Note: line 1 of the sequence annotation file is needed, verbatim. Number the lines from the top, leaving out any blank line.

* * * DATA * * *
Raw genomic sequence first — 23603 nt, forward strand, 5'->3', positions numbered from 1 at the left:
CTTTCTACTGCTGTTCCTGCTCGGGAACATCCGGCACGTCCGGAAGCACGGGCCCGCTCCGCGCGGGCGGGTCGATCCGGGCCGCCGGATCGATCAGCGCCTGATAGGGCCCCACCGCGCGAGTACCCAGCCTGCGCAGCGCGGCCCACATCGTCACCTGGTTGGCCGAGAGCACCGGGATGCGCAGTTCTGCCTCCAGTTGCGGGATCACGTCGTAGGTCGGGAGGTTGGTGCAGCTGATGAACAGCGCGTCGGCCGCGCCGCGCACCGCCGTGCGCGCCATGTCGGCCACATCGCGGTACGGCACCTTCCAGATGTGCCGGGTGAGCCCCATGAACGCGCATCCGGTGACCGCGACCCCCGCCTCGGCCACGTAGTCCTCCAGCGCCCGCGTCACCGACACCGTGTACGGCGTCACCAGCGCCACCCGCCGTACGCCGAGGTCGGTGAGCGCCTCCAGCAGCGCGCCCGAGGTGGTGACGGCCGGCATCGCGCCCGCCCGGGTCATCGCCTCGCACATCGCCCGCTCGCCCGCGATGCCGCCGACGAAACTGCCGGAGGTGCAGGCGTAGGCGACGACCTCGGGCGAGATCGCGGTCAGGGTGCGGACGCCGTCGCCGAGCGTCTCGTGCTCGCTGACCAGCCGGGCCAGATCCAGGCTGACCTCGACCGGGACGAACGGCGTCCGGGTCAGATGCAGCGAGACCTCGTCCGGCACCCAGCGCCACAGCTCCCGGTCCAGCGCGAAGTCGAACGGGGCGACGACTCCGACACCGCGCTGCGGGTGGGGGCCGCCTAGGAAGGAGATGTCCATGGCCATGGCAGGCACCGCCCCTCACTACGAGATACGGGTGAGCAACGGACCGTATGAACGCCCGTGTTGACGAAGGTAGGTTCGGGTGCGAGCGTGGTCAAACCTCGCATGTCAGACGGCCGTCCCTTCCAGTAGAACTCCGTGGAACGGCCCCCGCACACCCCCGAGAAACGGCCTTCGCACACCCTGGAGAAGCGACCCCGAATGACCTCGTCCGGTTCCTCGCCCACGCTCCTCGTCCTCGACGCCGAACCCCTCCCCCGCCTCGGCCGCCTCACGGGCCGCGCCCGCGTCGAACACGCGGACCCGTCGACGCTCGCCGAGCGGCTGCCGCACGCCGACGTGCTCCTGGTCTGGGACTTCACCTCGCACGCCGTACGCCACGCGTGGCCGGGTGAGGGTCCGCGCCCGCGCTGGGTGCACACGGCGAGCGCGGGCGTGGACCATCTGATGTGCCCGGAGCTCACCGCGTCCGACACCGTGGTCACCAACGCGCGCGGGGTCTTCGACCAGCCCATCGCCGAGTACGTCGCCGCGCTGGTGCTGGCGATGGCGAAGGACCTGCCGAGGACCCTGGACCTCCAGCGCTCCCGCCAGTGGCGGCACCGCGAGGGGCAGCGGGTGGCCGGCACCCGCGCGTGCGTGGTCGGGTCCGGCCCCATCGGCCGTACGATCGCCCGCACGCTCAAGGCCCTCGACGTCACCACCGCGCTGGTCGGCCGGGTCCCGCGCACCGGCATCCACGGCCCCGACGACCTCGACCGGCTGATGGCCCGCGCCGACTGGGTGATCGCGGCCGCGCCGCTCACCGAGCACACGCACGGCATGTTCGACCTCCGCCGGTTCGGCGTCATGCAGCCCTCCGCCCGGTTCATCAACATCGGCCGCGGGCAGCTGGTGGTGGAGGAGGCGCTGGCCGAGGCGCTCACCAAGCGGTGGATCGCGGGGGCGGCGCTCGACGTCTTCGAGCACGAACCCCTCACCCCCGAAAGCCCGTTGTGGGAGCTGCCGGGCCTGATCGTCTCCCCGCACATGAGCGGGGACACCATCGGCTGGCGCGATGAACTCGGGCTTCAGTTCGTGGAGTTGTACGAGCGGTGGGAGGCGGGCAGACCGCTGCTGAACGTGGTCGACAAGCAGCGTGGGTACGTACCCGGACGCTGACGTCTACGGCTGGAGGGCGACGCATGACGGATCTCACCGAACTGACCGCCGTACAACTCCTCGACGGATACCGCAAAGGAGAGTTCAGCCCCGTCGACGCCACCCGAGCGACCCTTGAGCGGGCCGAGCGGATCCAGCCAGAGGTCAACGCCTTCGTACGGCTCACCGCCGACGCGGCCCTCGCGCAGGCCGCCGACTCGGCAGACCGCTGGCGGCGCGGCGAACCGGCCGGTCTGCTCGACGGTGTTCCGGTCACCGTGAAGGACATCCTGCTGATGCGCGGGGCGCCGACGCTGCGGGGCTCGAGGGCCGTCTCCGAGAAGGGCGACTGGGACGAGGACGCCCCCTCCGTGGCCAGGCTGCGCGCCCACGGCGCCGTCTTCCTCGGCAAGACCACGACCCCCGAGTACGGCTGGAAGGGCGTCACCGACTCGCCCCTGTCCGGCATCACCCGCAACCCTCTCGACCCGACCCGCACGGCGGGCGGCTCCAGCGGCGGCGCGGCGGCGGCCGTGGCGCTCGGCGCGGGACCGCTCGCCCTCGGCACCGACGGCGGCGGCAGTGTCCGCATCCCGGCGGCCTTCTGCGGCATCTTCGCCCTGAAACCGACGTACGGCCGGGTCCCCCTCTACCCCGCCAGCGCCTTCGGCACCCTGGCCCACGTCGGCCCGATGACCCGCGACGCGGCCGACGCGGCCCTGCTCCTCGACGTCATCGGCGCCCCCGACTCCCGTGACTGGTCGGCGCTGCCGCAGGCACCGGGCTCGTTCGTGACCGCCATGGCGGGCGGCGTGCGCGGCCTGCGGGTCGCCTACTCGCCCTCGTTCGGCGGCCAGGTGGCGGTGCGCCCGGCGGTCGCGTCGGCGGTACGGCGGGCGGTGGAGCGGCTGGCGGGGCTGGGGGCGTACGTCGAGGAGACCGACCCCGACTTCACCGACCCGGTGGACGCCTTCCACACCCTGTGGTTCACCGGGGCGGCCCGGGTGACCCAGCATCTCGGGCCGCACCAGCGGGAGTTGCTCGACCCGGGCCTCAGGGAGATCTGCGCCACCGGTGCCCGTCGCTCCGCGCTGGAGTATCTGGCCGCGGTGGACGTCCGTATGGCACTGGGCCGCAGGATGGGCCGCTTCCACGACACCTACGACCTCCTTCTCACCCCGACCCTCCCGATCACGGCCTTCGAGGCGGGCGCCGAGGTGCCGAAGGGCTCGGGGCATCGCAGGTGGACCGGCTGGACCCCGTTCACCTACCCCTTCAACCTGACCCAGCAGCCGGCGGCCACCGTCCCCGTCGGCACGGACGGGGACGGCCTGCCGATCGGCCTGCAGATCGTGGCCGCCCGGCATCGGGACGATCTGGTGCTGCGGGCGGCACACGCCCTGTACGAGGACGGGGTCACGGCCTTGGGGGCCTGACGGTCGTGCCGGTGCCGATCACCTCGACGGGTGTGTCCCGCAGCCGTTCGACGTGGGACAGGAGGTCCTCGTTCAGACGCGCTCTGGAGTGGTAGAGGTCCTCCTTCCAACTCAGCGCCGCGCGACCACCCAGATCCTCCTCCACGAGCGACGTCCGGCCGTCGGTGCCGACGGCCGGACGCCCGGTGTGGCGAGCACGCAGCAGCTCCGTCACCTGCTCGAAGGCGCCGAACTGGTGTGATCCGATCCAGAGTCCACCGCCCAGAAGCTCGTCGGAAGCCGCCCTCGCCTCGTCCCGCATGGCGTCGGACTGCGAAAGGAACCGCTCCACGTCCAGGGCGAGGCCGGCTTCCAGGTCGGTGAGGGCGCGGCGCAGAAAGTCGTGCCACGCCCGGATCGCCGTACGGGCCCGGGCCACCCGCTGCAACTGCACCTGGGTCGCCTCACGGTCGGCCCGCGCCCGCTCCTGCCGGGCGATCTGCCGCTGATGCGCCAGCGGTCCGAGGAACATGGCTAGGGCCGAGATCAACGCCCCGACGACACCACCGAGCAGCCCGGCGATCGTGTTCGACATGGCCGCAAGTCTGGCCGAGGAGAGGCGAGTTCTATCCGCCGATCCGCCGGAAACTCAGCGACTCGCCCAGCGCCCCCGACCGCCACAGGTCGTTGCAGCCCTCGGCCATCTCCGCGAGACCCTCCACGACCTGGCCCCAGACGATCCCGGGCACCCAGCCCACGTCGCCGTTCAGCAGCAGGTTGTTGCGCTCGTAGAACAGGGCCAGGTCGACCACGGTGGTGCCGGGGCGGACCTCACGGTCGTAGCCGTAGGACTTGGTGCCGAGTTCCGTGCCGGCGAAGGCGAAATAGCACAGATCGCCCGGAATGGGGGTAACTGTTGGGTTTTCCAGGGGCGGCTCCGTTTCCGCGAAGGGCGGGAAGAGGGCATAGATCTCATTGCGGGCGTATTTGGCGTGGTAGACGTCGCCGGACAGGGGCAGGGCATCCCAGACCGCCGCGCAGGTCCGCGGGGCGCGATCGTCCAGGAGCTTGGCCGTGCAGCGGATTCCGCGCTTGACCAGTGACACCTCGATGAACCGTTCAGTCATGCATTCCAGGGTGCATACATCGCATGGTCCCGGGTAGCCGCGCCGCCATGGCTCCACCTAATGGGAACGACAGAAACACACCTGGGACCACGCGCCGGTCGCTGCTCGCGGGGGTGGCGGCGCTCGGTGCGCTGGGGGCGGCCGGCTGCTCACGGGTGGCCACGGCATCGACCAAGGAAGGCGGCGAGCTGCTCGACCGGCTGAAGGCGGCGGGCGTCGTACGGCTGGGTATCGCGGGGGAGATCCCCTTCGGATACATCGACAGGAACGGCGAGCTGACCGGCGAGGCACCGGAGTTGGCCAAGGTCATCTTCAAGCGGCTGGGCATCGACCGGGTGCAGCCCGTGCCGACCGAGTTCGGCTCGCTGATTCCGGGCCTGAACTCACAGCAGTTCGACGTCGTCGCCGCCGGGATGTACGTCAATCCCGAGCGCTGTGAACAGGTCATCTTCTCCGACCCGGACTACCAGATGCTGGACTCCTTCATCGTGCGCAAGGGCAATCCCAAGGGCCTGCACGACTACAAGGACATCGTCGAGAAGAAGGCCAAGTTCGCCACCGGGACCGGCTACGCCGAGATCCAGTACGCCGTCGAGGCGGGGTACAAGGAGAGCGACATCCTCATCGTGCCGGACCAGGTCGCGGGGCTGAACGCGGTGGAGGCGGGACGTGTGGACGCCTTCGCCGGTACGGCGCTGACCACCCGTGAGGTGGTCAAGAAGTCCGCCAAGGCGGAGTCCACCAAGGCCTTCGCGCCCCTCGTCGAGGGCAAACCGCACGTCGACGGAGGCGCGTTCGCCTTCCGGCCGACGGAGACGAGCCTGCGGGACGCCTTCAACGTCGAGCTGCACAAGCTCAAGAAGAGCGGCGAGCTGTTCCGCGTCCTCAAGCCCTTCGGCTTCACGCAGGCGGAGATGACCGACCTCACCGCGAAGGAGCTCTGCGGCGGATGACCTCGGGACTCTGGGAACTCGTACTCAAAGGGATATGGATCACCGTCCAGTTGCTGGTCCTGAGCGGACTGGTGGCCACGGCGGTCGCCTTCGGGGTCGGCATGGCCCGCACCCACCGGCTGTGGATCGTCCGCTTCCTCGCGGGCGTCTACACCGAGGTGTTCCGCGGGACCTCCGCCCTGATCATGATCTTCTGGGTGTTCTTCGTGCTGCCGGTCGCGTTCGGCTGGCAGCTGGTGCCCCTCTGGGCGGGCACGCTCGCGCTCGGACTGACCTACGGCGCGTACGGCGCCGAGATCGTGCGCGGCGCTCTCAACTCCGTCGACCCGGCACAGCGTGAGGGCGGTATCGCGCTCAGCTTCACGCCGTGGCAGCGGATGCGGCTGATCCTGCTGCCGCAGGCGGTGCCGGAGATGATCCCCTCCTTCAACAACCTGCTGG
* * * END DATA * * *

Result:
Raw genomic sequence first — 23603 nt, forward strand, 5'->3', positions numbered from 1 at the left: